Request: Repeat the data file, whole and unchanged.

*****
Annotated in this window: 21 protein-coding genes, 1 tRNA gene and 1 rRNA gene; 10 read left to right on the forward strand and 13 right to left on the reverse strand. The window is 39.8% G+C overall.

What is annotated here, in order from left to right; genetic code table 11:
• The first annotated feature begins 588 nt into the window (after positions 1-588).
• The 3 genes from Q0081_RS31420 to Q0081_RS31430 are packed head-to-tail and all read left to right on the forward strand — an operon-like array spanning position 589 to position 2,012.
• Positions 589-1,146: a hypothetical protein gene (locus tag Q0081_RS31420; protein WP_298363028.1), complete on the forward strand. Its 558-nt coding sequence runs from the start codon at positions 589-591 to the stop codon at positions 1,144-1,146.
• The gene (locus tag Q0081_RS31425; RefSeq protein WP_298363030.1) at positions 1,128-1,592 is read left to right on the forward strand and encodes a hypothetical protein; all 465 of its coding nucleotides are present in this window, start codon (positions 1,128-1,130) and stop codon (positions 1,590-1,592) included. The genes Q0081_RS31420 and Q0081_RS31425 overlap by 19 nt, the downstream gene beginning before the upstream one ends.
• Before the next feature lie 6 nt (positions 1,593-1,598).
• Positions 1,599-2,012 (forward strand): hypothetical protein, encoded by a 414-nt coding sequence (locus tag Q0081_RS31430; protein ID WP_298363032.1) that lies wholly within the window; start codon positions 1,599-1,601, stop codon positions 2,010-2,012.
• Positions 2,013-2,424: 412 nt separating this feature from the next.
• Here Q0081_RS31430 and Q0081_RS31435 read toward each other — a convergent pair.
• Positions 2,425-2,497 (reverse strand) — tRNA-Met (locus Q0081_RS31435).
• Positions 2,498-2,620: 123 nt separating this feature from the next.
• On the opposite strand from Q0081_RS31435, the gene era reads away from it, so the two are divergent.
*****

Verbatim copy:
Annotated in this window: 21 protein-coding genes, 1 tRNA gene and 1 rRNA gene; 10 read left to right on the forward strand and 13 right to left on the reverse strand. The window is 39.8% G+C overall.

What is annotated here, in order from left to right; genetic code table 11:
• The first annotated feature begins 588 nt into the window (after positions 1-588).
• The 3 genes from Q0081_RS31420 to Q0081_RS31430 are packed head-to-tail and all read left to right on the forward strand — an operon-like array spanning position 589 to position 2,012.
• Positions 589-1,146: a hypothetical protein gene (locus tag Q0081_RS31420; protein WP_298363028.1), complete on the forward strand. Its 558-nt coding sequence runs from the start codon at positions 589-591 to the stop codon at positions 1,144-1,146.
• The gene (locus tag Q0081_RS31425; RefSeq protein WP_298363030.1) at positions 1,128-1,592 is read left to right on the forward strand and encodes a hypothetical protein; all 465 of its coding nucleotides are present in this window, start codon (positions 1,128-1,130) and stop codon (positions 1,590-1,592) included. The genes Q0081_RS31420 and Q0081_RS31425 overlap by 19 nt, the downstream gene beginning before the upstream one ends.
• Before the next feature lie 6 nt (positions 1,593-1,598).
• Positions 1,599-2,012 (forward strand): hypothetical protein, encoded by a 414-nt coding sequence (locus tag Q0081_RS31430; protein ID WP_298363032.1) that lies wholly within the window; start codon positions 1,599-1,601, stop codon positions 2,010-2,012.
• Positions 2,013-2,424: 412 nt separating this feature from the next.
• Here Q0081_RS31430 and Q0081_RS31435 read toward each other — a convergent pair.
• Positions 2,425-2,497 (reverse strand) — tRNA-Met (locus Q0081_RS31435).
• Positions 2,498-2,620: 123 nt separating this feature from the next.
• On the opposite strand from Q0081_RS31435, the gene era reads away from it, so the two are divergent.